Humanitarian Mine Action (HMA) is a title defined by the United Nations to meet the definition used in the Ottawa Convention to ban the use of Anti-Personnel mines. HMA covers actions ranging from clearing mine and teaching people how to protect themselves from danger in a mine-affected environment to advocating for a mine-free world.
Despite its name, mine action is not just concerned with landmines. In many countries, unexploded or abandoned ordnance, (UXO or AXO), poses an even greater threat to people’s safety. UXO can comprise bombs, mortars, grenades, missiles or other devices that fail to detonate on impact. Many are live and sensitive and some can kill if touched or moved. One of the main sources of UXO in modern conflicts are cluster munitions. Today, mine-action programmes typically address problems of landmines, UXO, AXO and all the “Explosive Remnants of War” (ERW) that remain after a conflict. These include weapons left behind by armed forces when they leave an area.
There are five aspects or “pillars” of mine action:
- Removing and destroying landmines and explosive remnants of war and marking or fencing off areas contaminated with them.
- Mine-risk education to help people understand the risks they face, identify mines and UXO and learn how to stay out of harm’s way.
- Medical assistance and rehabilitation services to victims, including job skills training and employment opportunities.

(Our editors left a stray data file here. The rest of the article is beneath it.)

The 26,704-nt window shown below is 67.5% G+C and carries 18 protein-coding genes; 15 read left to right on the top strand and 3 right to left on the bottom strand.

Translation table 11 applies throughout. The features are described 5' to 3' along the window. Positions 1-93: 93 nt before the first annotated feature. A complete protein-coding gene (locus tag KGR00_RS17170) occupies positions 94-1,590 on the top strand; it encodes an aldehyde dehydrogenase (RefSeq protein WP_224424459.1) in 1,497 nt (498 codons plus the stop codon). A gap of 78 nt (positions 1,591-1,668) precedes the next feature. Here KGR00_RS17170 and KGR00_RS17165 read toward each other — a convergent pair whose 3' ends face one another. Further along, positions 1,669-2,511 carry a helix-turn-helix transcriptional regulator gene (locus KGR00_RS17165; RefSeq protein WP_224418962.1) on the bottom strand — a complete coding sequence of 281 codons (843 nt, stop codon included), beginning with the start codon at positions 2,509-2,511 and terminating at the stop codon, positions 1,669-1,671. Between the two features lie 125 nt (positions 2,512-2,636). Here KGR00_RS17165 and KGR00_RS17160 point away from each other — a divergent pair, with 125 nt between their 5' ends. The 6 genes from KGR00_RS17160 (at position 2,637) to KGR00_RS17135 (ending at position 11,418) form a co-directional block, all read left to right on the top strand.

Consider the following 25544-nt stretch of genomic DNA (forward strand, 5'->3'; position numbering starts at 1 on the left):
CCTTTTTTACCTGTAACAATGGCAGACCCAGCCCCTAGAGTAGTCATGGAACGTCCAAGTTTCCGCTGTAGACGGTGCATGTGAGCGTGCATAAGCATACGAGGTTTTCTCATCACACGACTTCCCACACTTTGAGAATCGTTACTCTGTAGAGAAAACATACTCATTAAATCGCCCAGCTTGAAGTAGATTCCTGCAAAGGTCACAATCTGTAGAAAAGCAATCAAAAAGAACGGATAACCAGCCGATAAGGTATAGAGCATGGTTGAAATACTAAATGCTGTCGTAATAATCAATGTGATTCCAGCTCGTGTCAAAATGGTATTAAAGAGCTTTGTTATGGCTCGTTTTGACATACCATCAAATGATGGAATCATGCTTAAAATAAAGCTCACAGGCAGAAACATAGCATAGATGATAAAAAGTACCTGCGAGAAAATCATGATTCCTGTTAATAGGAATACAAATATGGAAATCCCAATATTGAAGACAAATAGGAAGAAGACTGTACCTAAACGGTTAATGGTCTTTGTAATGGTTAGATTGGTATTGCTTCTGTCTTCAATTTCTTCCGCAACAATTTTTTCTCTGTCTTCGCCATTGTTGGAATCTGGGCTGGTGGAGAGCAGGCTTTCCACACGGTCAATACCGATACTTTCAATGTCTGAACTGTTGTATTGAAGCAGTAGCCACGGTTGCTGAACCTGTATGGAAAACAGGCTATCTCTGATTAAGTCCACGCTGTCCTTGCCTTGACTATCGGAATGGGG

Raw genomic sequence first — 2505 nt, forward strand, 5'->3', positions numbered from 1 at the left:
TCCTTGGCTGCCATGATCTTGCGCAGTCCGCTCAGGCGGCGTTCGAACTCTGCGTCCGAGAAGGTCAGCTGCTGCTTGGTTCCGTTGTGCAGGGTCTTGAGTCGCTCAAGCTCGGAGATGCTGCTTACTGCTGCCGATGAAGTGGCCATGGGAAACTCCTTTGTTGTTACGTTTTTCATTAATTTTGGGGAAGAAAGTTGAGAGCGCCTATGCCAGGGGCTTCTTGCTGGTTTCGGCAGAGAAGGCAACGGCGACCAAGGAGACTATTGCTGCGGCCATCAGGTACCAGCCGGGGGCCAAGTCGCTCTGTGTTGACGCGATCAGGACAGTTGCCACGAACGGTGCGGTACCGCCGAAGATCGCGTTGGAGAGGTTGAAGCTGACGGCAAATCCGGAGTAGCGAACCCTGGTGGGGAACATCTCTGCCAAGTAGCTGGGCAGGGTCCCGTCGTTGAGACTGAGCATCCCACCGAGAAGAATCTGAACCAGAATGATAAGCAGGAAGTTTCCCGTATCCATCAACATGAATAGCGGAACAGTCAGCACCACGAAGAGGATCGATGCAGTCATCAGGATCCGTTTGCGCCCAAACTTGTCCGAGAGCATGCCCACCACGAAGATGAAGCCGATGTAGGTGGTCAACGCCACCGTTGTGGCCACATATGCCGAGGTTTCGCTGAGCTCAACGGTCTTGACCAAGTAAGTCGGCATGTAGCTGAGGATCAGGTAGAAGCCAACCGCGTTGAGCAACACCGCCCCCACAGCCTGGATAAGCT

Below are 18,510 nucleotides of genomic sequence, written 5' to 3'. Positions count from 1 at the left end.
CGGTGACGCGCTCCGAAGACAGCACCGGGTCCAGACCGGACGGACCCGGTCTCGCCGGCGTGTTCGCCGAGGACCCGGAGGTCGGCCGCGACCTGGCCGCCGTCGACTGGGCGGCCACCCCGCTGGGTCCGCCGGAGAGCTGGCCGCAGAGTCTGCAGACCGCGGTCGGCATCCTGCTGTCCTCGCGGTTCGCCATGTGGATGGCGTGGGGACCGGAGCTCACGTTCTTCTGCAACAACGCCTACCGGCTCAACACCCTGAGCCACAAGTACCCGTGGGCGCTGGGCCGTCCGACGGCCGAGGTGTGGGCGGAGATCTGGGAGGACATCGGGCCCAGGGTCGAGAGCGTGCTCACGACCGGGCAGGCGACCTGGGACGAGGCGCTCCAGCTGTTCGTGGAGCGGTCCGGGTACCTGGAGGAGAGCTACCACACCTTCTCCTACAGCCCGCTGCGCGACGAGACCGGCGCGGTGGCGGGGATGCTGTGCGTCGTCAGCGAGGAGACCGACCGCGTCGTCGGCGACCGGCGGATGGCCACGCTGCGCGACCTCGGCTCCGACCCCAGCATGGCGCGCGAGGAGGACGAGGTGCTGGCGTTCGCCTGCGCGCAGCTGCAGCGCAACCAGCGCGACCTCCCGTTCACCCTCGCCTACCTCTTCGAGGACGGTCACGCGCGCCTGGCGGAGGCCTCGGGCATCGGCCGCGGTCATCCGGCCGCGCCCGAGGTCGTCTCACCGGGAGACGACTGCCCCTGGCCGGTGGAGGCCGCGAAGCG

- Advocating for a world free from the threat of landmines and encouraging countries to participate in international treaties and conventions designed to end the production, trade, shipment or use of mines.
- Helping countries destroy their stockpiles of mines as required by international agreements, such as the 1999 anti-personnel mine-ban convention.
Landmines affect at least 60 countries and injure or kill between 15,000 and 20,000 people annually. Even when they do not cause direct injury, their presence can prevent economic activity, lead to great hardship, and prevent post-conflict recovery.
Sarvatra and HMA
Our Humanitarian Mine Action priorities vary from country to country depending on the status of the National Mine Action Authority or the UN. In most cases, our objectives will be:
- To carry out post conflict survey of the areas that are suspected or mined and record them as Mine Survey Data Base for prioritization and planning by any National Mine Action Authority that exists, or as determined by the donor funding our activities.
- To achieve the established standards of mine clearance activities i.e. search, locate and destroy Mines and ERW, thereby making the area safe for economic and social activities by the local population.
- To impart Mine Risk Education in order to save lives, limbs and livelihoods through education, information and positive action in areas infested with Mines and ERW.
- To provide prosthetic help in the form of artificial limbs and wheel chairs for the victims of Mines and ERW. Also, to train victims for appropriate economic activities and so assist their reintegration as valuable members of the community.
- To train and employ local as Surveyors, Deminers and MRE professionals. Their income stimulates the local economy and helps to rebuild post-conflict society.
...and, of course, our HMA work is integrated with all our efforts to support Post-Conflict recovery.
Submunitions from Cluster-bombs
UXO Recovered During Demining